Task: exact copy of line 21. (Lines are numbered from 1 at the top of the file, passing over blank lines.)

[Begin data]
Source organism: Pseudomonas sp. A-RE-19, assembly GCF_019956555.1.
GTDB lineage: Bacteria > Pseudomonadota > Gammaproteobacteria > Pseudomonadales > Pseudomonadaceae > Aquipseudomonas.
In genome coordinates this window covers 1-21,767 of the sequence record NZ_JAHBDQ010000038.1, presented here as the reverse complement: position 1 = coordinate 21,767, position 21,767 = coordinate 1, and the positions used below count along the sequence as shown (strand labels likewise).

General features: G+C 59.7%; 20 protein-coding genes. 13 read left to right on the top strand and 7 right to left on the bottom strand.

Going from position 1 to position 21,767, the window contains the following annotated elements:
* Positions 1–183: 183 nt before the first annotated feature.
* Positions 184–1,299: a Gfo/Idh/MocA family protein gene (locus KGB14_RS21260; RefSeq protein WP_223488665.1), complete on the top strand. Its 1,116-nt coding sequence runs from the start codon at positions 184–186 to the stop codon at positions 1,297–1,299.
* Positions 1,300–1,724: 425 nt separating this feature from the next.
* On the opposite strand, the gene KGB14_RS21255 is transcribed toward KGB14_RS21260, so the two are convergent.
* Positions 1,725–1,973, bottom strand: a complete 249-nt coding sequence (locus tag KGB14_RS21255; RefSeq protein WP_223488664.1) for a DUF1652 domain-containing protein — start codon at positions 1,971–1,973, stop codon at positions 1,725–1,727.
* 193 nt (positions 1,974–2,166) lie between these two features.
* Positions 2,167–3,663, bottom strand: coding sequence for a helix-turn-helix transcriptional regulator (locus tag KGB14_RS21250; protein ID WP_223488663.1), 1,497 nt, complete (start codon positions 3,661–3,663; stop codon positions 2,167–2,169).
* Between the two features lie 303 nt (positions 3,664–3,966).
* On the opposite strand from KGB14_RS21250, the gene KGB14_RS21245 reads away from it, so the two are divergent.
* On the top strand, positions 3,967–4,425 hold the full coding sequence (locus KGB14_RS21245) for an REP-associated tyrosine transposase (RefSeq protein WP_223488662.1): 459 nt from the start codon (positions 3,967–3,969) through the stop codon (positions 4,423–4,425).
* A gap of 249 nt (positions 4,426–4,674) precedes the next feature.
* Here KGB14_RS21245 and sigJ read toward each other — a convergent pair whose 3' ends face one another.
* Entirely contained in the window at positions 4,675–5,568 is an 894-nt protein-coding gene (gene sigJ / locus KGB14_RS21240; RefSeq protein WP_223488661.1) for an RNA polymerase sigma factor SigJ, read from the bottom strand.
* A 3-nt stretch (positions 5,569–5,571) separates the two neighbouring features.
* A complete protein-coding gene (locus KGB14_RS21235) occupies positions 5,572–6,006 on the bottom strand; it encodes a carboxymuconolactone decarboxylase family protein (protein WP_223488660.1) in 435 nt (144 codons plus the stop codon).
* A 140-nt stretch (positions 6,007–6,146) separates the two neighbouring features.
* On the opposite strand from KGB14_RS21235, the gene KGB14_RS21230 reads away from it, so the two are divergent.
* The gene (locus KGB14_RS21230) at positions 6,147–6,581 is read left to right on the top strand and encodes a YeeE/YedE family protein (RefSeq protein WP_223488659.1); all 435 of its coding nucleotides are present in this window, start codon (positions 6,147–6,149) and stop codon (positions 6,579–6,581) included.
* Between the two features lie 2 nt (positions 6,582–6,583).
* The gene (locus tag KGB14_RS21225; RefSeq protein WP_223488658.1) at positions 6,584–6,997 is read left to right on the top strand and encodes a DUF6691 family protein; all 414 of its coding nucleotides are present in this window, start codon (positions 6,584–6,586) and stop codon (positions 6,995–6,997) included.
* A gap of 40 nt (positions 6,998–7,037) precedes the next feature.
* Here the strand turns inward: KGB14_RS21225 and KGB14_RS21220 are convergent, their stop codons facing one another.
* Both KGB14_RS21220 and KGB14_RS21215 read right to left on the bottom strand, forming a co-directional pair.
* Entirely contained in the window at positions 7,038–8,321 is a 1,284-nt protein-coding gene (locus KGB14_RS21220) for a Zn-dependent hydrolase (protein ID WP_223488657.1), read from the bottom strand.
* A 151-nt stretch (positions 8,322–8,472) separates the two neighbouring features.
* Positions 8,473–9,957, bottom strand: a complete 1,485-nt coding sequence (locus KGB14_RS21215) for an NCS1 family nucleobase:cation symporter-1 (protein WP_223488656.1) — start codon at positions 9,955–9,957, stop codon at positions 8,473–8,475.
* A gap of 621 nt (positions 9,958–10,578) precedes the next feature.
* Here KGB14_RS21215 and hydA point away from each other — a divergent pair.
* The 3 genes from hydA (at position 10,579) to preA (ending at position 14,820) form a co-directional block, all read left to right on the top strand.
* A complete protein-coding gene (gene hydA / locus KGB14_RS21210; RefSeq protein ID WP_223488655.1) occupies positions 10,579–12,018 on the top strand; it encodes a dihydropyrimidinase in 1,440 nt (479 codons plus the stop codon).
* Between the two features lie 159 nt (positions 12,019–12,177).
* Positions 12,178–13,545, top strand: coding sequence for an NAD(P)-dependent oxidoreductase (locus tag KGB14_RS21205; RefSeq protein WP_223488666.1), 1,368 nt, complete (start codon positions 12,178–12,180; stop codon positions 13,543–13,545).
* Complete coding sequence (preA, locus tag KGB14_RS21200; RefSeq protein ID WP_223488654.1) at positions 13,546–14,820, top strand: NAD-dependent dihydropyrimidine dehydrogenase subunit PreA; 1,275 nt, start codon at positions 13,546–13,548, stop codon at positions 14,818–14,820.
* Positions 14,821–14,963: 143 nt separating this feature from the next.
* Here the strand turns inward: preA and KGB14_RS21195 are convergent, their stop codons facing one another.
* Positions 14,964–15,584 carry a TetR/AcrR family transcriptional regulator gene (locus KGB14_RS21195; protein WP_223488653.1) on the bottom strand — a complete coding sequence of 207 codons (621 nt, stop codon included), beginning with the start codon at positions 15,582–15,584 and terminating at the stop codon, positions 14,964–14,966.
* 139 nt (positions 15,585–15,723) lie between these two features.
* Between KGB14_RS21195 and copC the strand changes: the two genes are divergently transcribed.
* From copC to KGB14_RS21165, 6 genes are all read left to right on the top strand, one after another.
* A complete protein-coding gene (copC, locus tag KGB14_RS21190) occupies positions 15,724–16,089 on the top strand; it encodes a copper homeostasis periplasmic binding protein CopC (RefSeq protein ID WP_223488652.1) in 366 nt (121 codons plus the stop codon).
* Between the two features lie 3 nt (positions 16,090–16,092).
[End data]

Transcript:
* A 140-nt stretch (positions 6,007–6,146) separates the two neighbouring features.